Thursday, 1 December 2016

Brewdog US fundraising enters realms of pure fantasy

Brewdog - The UK's fastest growing food and drink company, is now offering investors a chance to double their money by playing roulette. Is this a Dead Dog bounce we ask?

Brewdog have been trying to raise money for months in the USA to support their new brewery in Ohio. We have written about this several times here - the campaign has been nothing short of a disaster.

According to Business Insider, Brewdog have only raised $3m of the $50m target. 

So now they have introduced this ridiculous gimmick. If you have invested in Brewdog you get one chance to gamble using roulette's red or black to double your money and if that fails you lose your shares. What? The way this will work is that its supposed to entice possible investors to take the plunge - its only for US Brewdog enthusiasts. This isnt the stated aim of course! But then they are desperate.

That James guy needs to see a shrink. Where are the SEC? How is this not rigged?

Look, the people of the USA voted for The Donald, so theoretically anything is possible. Sensible it aint.

After the slightly farcical Brewdog share sale held recently on Asset Match, where the price of the shares was well below the last Crowdcube raise until the last few minutes when one large purchase was made, this is surely confirmation that the founders have lost touch with reality.

Crowdfund Insider have Watt, the co founder, saying that they are fucking Wall St and putting the small investor in charge. Has he ever played roulette?

It's a gimmick of the worst kind. Desperate and ever so slightly embarrassing. We dont expect the Dog to get up this time.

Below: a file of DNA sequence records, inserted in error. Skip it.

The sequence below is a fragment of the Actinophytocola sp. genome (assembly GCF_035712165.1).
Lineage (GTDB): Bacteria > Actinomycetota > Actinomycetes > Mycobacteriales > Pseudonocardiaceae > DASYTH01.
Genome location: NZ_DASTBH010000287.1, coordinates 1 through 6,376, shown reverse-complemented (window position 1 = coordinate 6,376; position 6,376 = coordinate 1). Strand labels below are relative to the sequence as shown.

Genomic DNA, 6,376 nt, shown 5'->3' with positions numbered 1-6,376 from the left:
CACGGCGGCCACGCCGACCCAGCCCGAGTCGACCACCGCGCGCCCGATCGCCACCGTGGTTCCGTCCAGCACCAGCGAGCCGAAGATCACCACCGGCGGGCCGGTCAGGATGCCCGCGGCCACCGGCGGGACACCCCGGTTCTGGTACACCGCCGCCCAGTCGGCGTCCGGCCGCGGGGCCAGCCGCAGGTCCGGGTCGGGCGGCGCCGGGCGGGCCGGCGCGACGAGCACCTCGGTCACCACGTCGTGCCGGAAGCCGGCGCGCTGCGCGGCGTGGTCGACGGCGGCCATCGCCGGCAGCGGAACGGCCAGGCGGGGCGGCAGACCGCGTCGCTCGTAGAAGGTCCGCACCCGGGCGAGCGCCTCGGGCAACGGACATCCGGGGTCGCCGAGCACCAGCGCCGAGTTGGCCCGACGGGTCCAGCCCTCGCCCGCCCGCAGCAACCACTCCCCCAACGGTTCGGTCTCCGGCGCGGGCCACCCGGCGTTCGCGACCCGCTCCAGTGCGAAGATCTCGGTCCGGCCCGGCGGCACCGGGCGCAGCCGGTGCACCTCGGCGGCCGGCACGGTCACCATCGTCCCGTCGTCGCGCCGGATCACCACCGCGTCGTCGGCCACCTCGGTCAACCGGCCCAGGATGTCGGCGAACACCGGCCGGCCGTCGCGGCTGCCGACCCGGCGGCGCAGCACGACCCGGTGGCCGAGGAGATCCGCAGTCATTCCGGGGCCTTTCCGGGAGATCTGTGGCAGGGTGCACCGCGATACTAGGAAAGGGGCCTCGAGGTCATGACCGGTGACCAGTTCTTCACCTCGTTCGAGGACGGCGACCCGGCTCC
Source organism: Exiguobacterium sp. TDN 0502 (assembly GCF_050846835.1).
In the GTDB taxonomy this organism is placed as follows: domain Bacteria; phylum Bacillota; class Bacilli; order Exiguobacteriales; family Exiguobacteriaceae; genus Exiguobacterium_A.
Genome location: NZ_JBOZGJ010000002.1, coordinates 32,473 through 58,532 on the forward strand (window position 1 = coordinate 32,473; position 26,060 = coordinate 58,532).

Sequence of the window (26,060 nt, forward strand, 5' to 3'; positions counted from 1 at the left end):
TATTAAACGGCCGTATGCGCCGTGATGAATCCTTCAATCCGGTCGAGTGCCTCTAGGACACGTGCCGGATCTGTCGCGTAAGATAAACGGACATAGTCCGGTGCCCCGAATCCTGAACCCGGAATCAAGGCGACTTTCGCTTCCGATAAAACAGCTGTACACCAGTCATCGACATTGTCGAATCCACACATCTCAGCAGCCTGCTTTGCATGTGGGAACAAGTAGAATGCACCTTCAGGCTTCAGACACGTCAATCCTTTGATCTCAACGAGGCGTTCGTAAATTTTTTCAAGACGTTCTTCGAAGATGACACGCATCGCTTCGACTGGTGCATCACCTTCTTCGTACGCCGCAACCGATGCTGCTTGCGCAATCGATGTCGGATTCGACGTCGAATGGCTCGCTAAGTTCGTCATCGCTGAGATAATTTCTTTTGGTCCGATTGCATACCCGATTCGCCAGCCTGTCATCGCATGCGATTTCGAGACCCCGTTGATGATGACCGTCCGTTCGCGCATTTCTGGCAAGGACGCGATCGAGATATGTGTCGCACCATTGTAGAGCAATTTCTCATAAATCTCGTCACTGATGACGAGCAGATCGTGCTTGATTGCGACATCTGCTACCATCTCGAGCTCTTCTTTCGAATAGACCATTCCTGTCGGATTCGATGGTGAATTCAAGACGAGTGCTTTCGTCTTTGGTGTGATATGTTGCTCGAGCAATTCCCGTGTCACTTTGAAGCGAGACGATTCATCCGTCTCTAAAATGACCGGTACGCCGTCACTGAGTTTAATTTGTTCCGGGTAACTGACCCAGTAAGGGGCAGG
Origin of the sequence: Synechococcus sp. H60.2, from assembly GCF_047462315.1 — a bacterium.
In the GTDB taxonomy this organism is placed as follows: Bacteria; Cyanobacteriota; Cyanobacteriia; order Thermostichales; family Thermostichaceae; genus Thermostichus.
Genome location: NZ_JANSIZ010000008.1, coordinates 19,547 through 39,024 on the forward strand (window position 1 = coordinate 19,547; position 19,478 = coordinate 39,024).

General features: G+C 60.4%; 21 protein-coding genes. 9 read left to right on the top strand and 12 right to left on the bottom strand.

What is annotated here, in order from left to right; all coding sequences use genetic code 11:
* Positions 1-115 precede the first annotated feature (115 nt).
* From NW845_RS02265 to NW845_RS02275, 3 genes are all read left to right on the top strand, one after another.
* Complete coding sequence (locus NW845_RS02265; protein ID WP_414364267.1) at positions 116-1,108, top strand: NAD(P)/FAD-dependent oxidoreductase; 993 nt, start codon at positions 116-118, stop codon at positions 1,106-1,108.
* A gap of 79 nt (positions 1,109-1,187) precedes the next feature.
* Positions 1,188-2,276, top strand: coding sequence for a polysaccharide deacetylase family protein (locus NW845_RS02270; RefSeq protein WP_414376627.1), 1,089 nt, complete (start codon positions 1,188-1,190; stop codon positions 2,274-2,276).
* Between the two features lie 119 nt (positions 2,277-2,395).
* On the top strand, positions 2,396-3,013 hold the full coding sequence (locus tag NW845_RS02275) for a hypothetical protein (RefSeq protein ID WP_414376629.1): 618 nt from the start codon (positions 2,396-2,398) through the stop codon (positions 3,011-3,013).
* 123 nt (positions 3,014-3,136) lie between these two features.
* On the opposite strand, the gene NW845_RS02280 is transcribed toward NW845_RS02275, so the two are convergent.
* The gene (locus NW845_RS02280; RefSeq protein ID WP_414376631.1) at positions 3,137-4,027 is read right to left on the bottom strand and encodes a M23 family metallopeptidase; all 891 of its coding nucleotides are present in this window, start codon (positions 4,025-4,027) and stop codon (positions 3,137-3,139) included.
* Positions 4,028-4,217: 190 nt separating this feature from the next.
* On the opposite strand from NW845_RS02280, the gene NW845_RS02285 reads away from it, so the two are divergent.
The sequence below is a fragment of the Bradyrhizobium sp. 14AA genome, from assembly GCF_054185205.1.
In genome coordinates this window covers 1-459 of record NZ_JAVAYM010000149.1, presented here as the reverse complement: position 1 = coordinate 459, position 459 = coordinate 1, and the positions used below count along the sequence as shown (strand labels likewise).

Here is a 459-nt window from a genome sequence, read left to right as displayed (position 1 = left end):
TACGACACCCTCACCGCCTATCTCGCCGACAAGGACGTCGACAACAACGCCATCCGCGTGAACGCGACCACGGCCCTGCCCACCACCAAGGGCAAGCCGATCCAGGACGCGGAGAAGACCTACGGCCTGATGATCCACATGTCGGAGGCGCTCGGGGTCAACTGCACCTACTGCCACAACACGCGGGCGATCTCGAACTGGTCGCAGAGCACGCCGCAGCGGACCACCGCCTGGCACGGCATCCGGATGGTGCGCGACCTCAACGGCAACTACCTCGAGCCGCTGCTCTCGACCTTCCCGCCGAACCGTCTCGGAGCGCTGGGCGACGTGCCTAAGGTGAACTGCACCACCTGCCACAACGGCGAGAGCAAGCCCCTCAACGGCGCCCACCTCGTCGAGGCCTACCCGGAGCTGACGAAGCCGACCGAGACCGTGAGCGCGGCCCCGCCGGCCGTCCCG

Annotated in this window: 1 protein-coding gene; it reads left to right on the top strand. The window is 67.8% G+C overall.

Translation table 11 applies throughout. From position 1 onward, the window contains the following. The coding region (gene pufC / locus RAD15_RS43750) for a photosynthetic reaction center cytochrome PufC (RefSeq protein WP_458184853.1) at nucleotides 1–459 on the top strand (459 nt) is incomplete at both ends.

1. I love the blog but I do think this is a peculiar angle to take on this one.. I doubt James cares what we think. But from what I can understand he has made his business an astonishing success precisely because he sticks two fingers up to convention - not in spite of it.

    And yes, the business is an astonishing success by any measure. The valuation we could debate for days - he has nevertheless done an incredible job at marketing the investment.

    Constantly trying out crazy new ideas is inevitably at the heart of any great entrepreneur. Don't be a doubter - we need more British entrepreneurs that want to ruffle things up in the US and who are happy to take a few knocks, make a few mistakes, and get up and carry on full of vigor and enthusiasm.

    Long may he continue sticking two fingers up. And we should be supporting him all the way.

    P.S. I am not a shareholder. Nor have I met James.

    1. You are of course entitled to your view. Brewdog is very successful - no doubt about that and that is stated in the first para. However the US raise has been a total disaster which is what the piece is about. It really doesnt do anyone any favours to pretend otherwise but you can if you like. This isnt a crazy new idea IMO - its a total con to try and kick start the company's US fiasco and it really doesnt deserve anything other than ridicule - much like the very odd Asset Match share price dealings.He has no support here for this scam.